In 2021, the United States has seen the highest number of abortion restrictions made law in a single year, and the legal context in which this newly enacted legislation will operate is particularly tenuous.
The Black Maternal Health Momnibus Act of 2021 would help address the maternal health crisis in the United States, which disproportionately affects Black and Indigenous people.
A paid family and medical leave program must be national, comprehensive, and inclusive to meet the needs of all workers, their families, and the economy.
State benchmark plans vary in their coverage of necessary maternal health services.
Policy solutions to improve maternal health are urgently needed so that pregnant and postpartum people are prepared for a new climate future.
The United States’ maternal health crisis demands federal and state action to improve coverage, the delivery of care, and pregnancy outcomes. The cost of inaction will almost certainly be dire.
Policymakers must go beyond baseline legal protections to treat abortion as the essential health care service it is, ensuring meaningful access to abortion for all and removing barriers put in place to circumvent Roe v. Wade.
The disability rights and justice movement and the reproductive health, rights, and justice movements must come together for nuanced discussions of the silent epidemic of sexual violence against disabled people.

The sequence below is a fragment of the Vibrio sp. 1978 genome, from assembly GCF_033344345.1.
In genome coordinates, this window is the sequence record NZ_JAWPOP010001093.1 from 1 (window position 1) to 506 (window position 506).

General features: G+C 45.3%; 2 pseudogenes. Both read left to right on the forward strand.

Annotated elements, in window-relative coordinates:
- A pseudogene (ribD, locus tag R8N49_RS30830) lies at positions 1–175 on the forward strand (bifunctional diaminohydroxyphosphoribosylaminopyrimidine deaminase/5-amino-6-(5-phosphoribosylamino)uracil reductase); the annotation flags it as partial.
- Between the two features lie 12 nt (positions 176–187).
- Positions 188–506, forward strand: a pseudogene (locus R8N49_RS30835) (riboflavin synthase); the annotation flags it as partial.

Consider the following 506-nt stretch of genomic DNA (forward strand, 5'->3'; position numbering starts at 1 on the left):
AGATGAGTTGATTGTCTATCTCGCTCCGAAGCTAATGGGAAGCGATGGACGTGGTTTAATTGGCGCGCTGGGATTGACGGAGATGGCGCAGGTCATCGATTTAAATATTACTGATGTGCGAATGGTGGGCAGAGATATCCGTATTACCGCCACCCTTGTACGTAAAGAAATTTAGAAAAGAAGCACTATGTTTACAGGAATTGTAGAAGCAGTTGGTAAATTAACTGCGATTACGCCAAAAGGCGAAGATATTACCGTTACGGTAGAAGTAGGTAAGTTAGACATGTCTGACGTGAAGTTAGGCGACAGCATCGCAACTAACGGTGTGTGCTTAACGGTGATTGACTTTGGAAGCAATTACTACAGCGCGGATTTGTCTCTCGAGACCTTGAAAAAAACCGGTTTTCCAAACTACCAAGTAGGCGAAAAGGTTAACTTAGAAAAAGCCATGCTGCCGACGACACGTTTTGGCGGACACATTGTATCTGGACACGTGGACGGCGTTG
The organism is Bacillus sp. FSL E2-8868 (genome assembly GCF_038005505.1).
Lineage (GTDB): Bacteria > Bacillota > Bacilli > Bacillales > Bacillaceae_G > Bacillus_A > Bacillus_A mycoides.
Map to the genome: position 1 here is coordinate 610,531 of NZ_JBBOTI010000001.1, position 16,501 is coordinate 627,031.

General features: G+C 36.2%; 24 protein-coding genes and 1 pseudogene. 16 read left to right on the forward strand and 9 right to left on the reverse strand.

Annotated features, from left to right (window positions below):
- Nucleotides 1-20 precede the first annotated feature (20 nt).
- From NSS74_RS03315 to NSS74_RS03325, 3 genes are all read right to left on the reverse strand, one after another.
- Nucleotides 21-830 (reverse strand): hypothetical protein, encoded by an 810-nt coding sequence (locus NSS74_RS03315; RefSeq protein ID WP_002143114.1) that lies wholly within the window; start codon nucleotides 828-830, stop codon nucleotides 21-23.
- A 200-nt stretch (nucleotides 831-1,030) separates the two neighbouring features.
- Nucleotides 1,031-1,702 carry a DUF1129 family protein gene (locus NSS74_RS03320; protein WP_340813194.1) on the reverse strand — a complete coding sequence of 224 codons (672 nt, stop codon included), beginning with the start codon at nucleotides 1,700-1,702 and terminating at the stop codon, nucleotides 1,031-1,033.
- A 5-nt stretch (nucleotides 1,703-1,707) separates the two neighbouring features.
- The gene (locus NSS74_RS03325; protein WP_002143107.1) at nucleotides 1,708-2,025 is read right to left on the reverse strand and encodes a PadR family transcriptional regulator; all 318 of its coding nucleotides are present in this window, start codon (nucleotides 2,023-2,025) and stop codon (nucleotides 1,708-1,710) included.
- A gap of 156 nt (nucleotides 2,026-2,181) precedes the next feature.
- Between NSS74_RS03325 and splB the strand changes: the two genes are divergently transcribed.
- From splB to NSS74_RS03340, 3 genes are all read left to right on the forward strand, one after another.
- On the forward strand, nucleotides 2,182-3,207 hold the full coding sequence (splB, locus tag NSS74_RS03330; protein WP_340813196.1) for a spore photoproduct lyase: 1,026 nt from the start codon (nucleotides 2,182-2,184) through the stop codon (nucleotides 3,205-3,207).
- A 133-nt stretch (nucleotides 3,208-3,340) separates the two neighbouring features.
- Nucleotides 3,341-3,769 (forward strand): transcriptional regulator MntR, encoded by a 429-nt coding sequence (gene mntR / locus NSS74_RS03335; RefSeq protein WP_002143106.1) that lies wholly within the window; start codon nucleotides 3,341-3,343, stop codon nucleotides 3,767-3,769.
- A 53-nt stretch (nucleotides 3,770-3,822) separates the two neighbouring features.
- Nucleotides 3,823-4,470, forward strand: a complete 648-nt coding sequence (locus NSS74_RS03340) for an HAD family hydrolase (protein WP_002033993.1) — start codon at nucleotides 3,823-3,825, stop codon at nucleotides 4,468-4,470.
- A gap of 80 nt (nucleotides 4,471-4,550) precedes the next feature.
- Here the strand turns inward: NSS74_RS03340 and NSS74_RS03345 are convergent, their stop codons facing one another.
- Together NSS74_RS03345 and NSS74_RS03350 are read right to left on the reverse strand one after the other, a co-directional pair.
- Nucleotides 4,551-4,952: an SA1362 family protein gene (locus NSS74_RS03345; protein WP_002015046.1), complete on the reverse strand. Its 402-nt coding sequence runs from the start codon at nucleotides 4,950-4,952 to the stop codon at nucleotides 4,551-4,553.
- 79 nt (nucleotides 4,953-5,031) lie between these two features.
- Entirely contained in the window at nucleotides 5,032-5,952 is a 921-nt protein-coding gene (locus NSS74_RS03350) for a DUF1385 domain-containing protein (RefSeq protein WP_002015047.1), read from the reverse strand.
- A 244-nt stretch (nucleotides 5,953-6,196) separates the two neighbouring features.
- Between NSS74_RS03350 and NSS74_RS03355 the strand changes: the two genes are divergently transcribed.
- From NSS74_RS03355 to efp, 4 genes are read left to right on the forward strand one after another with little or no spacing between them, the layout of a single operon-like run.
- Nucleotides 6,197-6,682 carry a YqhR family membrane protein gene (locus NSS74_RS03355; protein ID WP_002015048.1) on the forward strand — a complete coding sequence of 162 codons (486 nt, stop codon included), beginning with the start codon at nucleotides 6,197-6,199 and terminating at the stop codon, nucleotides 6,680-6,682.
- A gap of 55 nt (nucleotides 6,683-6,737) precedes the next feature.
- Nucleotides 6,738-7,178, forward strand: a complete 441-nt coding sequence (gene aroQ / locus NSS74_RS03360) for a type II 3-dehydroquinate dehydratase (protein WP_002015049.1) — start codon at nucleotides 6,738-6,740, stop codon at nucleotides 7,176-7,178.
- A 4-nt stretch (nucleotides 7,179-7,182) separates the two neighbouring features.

Conversations around sexual violence must use justice frameworks to center the intersection of gender and disability violence.
Repealing the ACA During the Coronavirus Pandemic Would Be Devastating for Women’s Health and Economic Security
An upcoming Supreme Court case could upend the Affordable Care Act’s benefits and protections, which would be devastating for women and their families during the coronavirus pandemic and resulting economic downturn.
ACA repeal during the coronavirus pandemic would be catastrophic for individual and public health.
The Trump administration has issued dozens of regulations that have threatened women’s progress and cost them billions—revealing a fundamental disregard for women.
Policymakers must consider lessons learned from the emergency paid leave laws passed in response to the coronavirus pandemic in order to design national, permanent paid leave policies that ensure racial, gender, and economic equity and meet the needs of families.
Despite wins in the courts, abortion rights remain under attack and out of reach for many in the United States.
Existing support systems for domestic violence survivors are proving inadequate during the pandemic and point to the need for a stronger nationwide infrastructure connecting survivors to vital supports and services.